noun, plural toad·ies.
verb (used with object), toad·ied, toad·y·ing.
verb (used without object), toad·ied, toad·y·ing.
Examples from the Web for toady
It bored him, and he was no toady to waste his time fawning upon possible patrons.
Sir Toady did not mention that without Mrs. Donnan he would have been a very sorrowful investor indeed.Sweethearts at Home|S. R. Crockett
But by the next day, or the day following, toady would be back at the foot of the bulkhead stairs again.When Life Was Young|C. A. Stephens
Toady Lion always preferred to sleep in the most curious positions.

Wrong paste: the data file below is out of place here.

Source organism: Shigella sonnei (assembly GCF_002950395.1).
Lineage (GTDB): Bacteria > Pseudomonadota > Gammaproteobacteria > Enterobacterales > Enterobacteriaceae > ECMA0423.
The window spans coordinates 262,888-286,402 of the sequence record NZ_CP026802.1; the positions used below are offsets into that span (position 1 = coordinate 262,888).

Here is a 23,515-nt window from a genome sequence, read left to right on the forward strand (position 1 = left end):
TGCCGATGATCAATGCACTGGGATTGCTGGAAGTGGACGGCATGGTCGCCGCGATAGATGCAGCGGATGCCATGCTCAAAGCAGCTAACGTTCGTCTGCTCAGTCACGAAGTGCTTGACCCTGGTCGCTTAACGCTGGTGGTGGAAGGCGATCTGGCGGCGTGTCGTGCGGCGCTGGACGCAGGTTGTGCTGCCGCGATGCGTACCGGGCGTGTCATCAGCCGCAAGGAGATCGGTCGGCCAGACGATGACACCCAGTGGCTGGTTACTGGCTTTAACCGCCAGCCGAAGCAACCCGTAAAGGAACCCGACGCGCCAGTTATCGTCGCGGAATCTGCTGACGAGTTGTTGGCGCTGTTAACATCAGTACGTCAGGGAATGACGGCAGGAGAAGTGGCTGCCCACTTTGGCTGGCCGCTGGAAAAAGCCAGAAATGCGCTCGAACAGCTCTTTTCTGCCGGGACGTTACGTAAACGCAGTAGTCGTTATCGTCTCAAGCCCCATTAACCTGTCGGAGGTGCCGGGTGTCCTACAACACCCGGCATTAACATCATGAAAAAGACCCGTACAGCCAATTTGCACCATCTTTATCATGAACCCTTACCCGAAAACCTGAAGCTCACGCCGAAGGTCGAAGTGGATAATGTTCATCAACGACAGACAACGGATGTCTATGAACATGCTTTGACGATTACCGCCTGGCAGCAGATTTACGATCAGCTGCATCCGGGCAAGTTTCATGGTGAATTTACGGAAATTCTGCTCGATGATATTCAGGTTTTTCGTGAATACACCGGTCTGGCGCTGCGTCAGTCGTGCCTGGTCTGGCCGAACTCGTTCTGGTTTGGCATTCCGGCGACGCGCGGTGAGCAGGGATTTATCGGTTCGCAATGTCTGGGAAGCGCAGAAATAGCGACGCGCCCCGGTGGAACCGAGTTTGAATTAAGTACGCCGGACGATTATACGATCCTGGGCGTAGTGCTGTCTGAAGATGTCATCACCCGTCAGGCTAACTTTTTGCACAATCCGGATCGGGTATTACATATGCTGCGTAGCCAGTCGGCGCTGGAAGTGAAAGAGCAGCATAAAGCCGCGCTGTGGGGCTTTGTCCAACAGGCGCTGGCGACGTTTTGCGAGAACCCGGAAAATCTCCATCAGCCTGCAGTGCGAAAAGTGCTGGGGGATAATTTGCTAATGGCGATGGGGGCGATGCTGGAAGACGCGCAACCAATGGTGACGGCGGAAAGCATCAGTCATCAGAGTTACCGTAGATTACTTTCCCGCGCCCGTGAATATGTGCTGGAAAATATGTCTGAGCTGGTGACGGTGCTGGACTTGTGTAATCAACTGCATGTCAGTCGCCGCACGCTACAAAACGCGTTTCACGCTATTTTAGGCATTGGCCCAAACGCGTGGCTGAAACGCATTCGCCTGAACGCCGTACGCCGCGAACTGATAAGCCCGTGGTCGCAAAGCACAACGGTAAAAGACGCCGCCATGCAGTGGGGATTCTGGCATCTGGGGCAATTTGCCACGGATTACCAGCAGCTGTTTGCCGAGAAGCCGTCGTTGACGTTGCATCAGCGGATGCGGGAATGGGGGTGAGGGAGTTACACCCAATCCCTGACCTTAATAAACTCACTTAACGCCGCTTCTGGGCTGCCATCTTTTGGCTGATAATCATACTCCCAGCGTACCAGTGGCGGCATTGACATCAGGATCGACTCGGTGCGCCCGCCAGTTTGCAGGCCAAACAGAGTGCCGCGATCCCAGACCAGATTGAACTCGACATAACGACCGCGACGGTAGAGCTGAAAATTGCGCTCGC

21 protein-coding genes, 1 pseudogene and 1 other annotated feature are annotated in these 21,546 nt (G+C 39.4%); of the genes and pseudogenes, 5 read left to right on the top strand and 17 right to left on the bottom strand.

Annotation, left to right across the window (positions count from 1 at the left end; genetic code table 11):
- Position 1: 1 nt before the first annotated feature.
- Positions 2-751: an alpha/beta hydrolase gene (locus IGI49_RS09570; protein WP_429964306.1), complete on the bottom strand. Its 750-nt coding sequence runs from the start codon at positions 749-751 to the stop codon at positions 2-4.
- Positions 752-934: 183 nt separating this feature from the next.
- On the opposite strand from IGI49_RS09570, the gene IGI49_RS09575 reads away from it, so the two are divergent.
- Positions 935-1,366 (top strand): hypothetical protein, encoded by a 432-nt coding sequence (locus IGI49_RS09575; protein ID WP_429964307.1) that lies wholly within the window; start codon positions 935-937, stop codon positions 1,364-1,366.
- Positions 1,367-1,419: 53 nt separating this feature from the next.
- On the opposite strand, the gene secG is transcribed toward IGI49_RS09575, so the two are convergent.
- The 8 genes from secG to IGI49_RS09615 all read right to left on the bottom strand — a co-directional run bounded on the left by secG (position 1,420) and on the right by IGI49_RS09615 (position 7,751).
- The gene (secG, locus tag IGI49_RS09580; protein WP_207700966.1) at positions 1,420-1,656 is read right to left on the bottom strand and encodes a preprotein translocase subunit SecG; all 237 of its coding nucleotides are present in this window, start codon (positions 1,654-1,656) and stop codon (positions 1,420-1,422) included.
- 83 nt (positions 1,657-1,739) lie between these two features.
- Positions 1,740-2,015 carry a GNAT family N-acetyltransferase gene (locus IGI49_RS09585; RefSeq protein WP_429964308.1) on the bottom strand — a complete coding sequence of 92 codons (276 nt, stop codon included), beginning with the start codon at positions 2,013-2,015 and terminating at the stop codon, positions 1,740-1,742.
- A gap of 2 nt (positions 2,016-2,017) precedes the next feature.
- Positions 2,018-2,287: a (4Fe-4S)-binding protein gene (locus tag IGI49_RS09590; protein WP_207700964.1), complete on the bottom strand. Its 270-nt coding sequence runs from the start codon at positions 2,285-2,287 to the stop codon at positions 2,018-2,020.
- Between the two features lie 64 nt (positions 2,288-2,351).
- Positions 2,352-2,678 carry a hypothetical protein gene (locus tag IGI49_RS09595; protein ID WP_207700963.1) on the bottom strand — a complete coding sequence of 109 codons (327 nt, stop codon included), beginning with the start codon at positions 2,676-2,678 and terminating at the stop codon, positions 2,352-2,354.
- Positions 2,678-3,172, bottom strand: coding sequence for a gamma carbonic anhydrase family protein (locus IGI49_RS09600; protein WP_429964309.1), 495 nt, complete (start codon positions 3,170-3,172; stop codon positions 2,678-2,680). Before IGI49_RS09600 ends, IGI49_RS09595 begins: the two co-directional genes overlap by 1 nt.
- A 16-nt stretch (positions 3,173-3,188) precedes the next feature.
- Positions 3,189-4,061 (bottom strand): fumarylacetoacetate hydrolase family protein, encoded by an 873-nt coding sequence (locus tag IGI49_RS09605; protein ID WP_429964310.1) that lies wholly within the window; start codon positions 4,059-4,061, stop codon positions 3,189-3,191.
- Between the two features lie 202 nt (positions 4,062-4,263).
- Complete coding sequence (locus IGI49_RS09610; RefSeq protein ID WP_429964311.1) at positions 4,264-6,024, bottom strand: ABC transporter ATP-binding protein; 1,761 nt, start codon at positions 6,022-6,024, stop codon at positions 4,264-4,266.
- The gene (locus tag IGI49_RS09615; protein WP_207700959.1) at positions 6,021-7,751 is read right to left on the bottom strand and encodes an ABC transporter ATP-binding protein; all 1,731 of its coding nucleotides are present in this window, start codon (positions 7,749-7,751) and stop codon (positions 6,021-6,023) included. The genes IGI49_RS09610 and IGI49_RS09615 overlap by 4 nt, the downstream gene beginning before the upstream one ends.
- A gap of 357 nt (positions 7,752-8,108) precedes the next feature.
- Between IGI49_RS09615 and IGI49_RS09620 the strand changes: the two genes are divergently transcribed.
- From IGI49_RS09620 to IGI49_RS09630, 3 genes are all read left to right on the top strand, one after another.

And so, easing the noose gradually, Toady Lion slipped it over Donald's head and he was free.
British Dictionary definitions for toady
noun plural toadies
verb toadies, toadying or toadied
Word Origin for toady
Word Origin and History for toady
"servile parasite," 1826, apparently shortened from toad-eater "fawning flatterer" (1742), originally referring to the assistant of a charlatan, who ate a toad (believed to be poisonous) to enable his master to display his skill in expelling the poison (1620s). The verb is recorded from 1827. Related: Toadied; toadying.